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How to Decrease Your Risk of Diabetes
By Shellie Yeung, MS, RD, CDE

Shellie Yeung, MS, RD, CDE

National diabetes statistics are not pretty. It is estimated that nearly 26 million Americans now have the disease, and that roughly seven million of those don’t even realize it.

Approximately 79 million more Americans — a quarter of the population — have what is called “prediabetes.” That means their blood sugar levels are higher than normal, but not high enough to be classified as diabetes. Unfortunately, experts estimate that as many as 50 to 70 percent of people with prediabetes will one day develop type 2 diabetes. (The other two most common types are type 1 diabetes and gestational diabetes. Type 1 diabetes is an autoimmune disorder that prevents the body from producing insulin, which is a hormone needed to convert sugar, starches and other food into energy needed for daily life. This is normally found in children or young adults. Gestational diabetes occurs during pregnancy.)

So the question is: What can you do to reduce your risk? As it turns out - plenty.

First, the facts: Diabetes is a chronic condition that compromises your body’s ability to use sugar (glucose), your main energy source. Specifically, your body either resists insulin, (a hormone that regulates the movement of sugar into your cells) or you don’t produce enough insulin to maintain normal glucose levels. When left untreated, diabetes can be life-threatening. It also increases your risk of blindness, kidney damage, heart disease, stroke, osteoporosis, nerve damage, and several other maladies.

Risk factors for type 2 diabetes include:

  • Being overweight: Excess fatty tissue increase insulin-resistant and elevate bold glucose level.
  • Inactivity: The less active you are, the greater your risk.
  • Family history: Your risk is higher if a parent or sibling has the disease.
  • Race: African-Americans, Hispanics, Native Americans, and Asian-Americans have a higher risk
  • Age: Risk goes up as you age, especially after age 45.

It should be no surprise that with diabetes, as with so many other diseases, the three most important things you can do to lower your diabetes risk are:

  1. Keep your weight in the normal range. That is, maintain a body mass index (or BMI) of less than 25.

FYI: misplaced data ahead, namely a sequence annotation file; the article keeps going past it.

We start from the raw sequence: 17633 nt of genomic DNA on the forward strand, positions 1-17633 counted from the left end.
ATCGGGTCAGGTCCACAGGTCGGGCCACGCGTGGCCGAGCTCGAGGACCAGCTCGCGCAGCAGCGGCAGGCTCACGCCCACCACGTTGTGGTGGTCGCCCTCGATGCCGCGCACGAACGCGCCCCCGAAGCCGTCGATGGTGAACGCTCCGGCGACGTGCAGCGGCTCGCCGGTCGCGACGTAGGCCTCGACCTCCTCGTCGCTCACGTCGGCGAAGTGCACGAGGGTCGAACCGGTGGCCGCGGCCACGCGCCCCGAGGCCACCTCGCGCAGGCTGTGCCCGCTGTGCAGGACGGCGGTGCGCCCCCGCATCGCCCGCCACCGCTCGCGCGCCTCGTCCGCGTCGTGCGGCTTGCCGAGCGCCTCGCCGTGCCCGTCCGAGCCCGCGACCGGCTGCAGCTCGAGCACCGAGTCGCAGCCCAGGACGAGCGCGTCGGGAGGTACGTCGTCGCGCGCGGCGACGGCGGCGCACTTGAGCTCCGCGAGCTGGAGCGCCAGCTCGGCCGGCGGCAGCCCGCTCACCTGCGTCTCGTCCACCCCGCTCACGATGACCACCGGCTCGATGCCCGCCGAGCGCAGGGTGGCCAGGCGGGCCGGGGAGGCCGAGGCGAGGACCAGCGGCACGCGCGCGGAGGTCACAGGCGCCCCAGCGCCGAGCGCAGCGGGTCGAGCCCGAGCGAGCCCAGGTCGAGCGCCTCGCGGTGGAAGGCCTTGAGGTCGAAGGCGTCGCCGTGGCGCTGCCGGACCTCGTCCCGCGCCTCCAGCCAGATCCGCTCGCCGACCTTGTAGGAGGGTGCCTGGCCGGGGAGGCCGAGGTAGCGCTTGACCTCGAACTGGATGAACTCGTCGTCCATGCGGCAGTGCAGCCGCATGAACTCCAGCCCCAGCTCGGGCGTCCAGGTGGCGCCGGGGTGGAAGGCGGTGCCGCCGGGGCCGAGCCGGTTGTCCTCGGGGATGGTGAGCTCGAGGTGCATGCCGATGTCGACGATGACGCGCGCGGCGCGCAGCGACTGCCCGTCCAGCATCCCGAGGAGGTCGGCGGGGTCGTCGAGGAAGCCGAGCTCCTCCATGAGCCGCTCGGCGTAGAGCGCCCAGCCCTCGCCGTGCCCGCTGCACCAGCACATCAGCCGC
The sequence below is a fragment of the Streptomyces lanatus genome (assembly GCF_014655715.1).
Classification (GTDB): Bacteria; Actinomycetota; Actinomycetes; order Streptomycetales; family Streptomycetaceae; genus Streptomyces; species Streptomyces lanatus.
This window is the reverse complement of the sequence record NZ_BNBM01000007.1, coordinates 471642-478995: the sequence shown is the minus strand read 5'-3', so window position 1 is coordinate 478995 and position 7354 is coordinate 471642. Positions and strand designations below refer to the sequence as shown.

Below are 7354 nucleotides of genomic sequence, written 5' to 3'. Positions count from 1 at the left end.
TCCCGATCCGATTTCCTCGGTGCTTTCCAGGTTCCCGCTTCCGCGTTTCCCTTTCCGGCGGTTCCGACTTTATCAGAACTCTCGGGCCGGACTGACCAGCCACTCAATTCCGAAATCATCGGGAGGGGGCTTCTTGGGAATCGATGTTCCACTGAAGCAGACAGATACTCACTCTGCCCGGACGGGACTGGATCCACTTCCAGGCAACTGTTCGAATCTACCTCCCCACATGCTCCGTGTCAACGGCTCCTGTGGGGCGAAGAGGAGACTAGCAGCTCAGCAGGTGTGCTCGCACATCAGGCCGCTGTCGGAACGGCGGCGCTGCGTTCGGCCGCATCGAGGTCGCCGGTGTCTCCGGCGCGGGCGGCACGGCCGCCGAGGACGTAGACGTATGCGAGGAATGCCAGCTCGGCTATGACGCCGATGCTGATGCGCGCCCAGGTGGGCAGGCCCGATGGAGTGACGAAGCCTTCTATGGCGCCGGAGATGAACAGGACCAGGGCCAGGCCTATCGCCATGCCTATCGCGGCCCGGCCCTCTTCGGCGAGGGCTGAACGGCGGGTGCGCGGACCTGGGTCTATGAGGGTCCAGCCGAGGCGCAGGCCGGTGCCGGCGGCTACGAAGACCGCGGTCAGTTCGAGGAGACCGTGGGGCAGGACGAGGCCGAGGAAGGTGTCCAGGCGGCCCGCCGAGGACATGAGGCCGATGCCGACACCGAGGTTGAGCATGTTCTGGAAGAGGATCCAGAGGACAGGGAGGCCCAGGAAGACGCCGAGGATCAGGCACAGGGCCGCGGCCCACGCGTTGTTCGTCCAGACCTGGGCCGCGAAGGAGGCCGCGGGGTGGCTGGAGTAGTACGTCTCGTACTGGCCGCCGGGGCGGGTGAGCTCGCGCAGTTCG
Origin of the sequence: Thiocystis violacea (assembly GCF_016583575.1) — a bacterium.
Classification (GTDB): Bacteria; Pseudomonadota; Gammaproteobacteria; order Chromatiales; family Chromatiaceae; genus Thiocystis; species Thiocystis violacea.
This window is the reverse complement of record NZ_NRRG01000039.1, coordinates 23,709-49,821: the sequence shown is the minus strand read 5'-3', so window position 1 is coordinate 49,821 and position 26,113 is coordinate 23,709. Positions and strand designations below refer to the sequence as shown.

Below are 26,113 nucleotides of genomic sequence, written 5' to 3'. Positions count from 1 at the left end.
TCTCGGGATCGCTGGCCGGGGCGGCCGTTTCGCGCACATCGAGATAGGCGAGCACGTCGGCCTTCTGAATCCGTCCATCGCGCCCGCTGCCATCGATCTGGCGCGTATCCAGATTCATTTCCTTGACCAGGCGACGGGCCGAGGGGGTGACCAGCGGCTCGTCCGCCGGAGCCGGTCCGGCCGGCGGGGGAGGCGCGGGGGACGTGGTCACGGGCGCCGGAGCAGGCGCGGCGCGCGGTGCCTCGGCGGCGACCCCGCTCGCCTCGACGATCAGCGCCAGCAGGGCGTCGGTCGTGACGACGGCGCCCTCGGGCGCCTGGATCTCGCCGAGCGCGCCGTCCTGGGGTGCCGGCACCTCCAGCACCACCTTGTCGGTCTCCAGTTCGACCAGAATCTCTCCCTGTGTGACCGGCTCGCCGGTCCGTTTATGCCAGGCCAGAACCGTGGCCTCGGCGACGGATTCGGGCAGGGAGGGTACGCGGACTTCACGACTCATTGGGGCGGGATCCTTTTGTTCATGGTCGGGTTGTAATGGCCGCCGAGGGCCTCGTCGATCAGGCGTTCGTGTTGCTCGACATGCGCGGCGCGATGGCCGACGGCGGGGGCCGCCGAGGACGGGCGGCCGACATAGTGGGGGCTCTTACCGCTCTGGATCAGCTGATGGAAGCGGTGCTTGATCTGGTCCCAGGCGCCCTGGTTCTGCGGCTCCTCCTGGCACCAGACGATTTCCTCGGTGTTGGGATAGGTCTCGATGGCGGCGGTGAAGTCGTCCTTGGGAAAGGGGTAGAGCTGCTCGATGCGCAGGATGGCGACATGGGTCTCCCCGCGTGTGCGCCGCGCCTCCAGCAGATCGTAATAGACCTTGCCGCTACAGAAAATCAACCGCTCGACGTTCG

2. Get regular physical activity. Try to have 150 minutes of moderate to high intensity activities each week.
  3. Eat healthfully. For instance, eat small meals at regular intervals, with more vegetables, fresh fruits and lean protein sources.

Have you heard this one before?
I know what you’re thinking. You have heard this kind of thing many times and none of it has ever been any help to you in changing your behavior. Well, perhaps that was because you failed to set realistic goals for yourself.

Here’s a way to become more realistic and to achieve results:

Lose weight one pound at a time: It’s important to set realistic expectations for weight loss. Begin by weighing yourself once a week, and whatever changes you make, give yourself 2-3 months to see results.

In other words, you need to take a longer-term, lifestyle approach to weight loss. Your goal is to make positive changes that are sustainable, and that fit in with your daily routine.

One change you could make that affects weight loss is to eat slowly and to always be mindful about what you’re eating. For example, when you’re eating something that tastes good and you get to that point when your last bite doesn’t taste as good as the one before, that’s when it’s time to stop.

Get active 10 minutes at a time: As with any behavior change, it’s important to start small. Begin with just 10 minutes of activity a day with something you enjoy, even if it’s only five minutes in the morning and five minutes in the evening. Make that a habit and then increase gradually from there.

Planning ahead can help you anticipate and remove barriers that can keep you from exercising. For instance, if you know you’re going to have an earlier-than-usual meeting at work, or if you want to watch a favorite TV show in the evening, you can plan around those sorts of things and still have time to get in your exercise.

Eat better one meal at a time: Poor eating habits have a way of creeping up on you. Sometimes it’s a case of not having time to pack a nutritious lunch or dinner. So you stop for fast food instead, or you grab something out of the vending machine. Pretty soon, this becomes how you eat. As an alternative, why not try preparing extra food on the weekends so it’s ready for lunches and dinners during the week?

Always have a nutritious “plan B” meal in mind if your nutritious “plan A” falls through: For example, if you forget your lunch or don’t have time to pack it, keep healthy snacks at your desk to hold you over. Or, always know where healthy lunch food is near your work, and make that your go-to place.

Shellie Yeung, UPMC Health Plan, Diabetes Educator Health Coach, can be reached at yeungs@upmc.edu.

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